Timing and insight are everything.
As a sales engineer or sales operations professional, you have a critical role to play in helping the sales organization deploy the demo appropriately.
However, are you given that opportunity or marginalized from the customer acquisition process?
Consider the frequency that sales engineers are applied-as-needed as the ultimate solutions to closing technical deals. Also consider whether these important professionals are operating with a handicap because of absence of accurate sales operations insights on the part of the sales team. As a result, sales engineers deliver the demo prematurely, often to individuals with no decision making authority, and without breadth and depth of insight into customer context.
Are you collaborating with the right resources to make sure the demo hits the right target at the right time?
Integrated, continuous communication is critical for overcoming demo mindset. To determine how healthy your sales organization is, download this Complex Sales Performance and Sales Ops Checkup.
Is demo mindset the default option for the sales team?
Let’s face it. Technical decision makers are intimidating and demanding. They should be. The scientific method is part of their business DNA. As a result, they immediately ask specific technical and engineering questions at the start of the customer acquisition process.
For starters, scientific methodology is these decision makers’ way of determining whether or not they are wasting their time with you and your company.
However, as a result of being intimidated, some sales professionals develop demo mindset. These nervous (and sometimes neophyte) sales people abandon the sales process when skeptical technical decision makers’ questions gain velocity.
As a result, sales teams elect to skip a vital step to healthy sales performance.
When sales people ignore one of their best internal resources, the sales operations folks, they weaken their credibility and prolong the sales cycle. Their timing is off. They lack essential market and customer information which undoubtedly always surfaces during meetings.
Consequently, these overwhelmed sales people develop demo mindset. First, they rush to schedule the demo. As a result, sales engineers demo to client-side engineering or IT personnel. However, more frequently than not, these professionals are not in a position to do anything more than recommend to their managers, who may not be present.
By relegating the fate of the sale to sales engineers, sales people lose control of the sales process. They lack confidence in their own abilities to address technical decision maker’s questions. However, this scenario typically raises even more questions from features-and-benefits oriented staff who may not understand how to derive value from the demo.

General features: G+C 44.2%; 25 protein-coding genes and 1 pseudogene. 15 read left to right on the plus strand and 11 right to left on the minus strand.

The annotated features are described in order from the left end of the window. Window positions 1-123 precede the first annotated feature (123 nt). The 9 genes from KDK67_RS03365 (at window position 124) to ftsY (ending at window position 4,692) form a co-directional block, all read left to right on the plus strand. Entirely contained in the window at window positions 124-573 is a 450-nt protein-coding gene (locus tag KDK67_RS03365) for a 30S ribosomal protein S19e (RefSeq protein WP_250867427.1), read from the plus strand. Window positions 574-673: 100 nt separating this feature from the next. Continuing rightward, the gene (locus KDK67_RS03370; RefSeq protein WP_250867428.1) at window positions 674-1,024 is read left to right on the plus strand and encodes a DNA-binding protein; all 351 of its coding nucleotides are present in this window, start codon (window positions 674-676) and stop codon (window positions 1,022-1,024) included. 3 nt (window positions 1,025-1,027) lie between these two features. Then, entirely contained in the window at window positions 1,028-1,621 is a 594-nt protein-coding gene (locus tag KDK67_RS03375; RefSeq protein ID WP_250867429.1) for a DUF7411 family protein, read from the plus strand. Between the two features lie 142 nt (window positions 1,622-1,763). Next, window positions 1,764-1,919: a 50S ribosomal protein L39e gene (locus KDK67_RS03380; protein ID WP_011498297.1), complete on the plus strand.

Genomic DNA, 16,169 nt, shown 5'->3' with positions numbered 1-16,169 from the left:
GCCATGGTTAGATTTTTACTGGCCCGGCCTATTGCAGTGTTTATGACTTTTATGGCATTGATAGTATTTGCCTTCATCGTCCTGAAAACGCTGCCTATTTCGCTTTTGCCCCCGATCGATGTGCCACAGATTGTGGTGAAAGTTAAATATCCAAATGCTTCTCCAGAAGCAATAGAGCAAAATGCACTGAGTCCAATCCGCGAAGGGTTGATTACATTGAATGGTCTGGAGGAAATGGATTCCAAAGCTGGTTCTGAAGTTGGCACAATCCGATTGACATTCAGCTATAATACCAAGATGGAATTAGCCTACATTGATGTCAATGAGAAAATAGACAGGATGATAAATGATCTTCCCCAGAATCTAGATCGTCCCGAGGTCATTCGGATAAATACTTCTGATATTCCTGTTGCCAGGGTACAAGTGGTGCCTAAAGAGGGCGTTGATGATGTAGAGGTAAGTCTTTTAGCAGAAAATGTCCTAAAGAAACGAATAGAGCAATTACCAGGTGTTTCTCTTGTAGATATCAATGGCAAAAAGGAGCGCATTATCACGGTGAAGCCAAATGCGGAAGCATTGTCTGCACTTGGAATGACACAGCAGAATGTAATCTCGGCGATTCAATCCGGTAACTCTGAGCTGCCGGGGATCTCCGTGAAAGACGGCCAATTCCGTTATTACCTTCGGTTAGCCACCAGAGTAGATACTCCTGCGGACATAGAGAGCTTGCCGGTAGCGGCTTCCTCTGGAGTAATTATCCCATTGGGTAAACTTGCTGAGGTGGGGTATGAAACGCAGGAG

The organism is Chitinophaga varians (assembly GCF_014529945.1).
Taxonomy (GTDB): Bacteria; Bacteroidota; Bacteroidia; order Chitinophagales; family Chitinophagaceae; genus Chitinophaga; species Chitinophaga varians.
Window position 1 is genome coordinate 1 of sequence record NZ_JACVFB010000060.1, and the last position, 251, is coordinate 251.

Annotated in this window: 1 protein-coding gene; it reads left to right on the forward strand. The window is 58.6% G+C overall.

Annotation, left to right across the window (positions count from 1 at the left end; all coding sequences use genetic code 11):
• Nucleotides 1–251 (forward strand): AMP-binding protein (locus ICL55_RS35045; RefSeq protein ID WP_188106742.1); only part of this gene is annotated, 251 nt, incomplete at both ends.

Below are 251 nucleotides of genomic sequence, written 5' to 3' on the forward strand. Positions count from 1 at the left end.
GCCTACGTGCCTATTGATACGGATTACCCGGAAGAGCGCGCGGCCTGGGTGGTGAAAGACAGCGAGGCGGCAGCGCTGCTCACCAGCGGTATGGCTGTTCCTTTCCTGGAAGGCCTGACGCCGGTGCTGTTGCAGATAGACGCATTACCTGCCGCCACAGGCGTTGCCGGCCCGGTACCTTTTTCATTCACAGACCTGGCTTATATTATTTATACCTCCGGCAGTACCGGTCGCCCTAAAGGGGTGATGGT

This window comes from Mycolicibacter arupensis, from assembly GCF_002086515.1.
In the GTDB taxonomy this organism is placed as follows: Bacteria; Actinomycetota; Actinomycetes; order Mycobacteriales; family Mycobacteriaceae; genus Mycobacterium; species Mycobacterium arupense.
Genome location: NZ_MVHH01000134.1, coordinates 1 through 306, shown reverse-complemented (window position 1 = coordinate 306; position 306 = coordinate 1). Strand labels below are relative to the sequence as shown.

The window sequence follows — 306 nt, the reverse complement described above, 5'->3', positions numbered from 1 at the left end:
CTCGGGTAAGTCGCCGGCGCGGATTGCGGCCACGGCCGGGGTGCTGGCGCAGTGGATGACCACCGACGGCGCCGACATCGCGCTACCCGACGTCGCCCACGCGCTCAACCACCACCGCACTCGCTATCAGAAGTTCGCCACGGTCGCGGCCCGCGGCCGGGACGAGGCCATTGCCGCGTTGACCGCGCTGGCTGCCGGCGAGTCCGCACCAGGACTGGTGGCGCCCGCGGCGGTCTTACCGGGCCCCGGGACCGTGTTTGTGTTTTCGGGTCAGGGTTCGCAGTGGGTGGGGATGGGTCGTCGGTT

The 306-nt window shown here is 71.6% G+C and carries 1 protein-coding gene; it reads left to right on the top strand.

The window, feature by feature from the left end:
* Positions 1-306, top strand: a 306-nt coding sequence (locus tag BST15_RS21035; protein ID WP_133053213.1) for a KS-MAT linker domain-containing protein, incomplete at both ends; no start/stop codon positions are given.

As a result, the sales process gets stalled or derailed.
Do you depend too much on a demo mindset to close the deal?
Here are three articles to catalyze you to overcome this unhealthy sales habit. Not only will you gain the confidence and acumen to remain involved in the sale. In addition, you will engage sales operations and sales engineering resources early on in the sale. No more last-minute drama.
Need additional insight in making your team more collaborative, productive and profitable? Take the next steps!
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- Are you an Owner, CEO, VP, decision maker or manager? Book a brief consultation with Babette at firstname.lastname@example.org. What are you waiting for?
Babette Ten Haken is a catalyst, corporate strategist and facilitator. She writes, speaks, consults and coaches about how cross-functional team collaboration revolutionizes the industrial Internet of Things (IIoT) value chain for customer loyalty, customer success and customer retention. Her One Millimeter Mindset™ programs draw from her background as a scientist, sales professional, enterprise-level facilitator, Six Sigma Green Belt and certified DFSS Voice of the Customer practitioner. Babette’s playbook of technical / non-technical collaboration hacks, Do YOU Mean Business? is available on Amazon. Visit the Free Resources section of her website for more tools.
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